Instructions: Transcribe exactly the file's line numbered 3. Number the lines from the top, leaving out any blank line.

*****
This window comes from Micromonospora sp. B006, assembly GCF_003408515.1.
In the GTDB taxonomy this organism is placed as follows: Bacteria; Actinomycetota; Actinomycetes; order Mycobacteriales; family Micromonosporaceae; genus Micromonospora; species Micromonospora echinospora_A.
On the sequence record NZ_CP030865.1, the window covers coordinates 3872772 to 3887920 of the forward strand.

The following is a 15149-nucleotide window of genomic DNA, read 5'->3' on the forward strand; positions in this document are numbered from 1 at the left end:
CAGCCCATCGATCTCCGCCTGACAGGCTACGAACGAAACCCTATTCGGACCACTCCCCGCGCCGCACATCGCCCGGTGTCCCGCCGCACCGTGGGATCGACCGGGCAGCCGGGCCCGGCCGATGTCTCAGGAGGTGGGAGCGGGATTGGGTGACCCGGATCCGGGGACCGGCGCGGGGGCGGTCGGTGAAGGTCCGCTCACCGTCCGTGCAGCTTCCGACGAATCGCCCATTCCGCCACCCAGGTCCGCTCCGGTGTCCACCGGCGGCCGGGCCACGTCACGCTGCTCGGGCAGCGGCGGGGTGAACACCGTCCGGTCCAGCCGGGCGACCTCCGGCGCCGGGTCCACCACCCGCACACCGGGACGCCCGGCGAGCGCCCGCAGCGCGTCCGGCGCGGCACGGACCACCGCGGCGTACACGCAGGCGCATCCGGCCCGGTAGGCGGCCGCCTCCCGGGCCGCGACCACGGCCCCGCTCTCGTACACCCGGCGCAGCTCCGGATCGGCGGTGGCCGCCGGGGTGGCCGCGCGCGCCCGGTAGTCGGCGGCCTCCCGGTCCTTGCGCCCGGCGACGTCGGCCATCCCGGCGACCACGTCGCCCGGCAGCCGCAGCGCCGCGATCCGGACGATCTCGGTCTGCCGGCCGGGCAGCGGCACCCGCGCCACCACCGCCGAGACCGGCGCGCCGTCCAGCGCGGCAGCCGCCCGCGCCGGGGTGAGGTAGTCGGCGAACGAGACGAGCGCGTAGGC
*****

On the sequence record NZ_CP030865.1, the window covers coordinates 3872772 to 3887920 of the forward strand.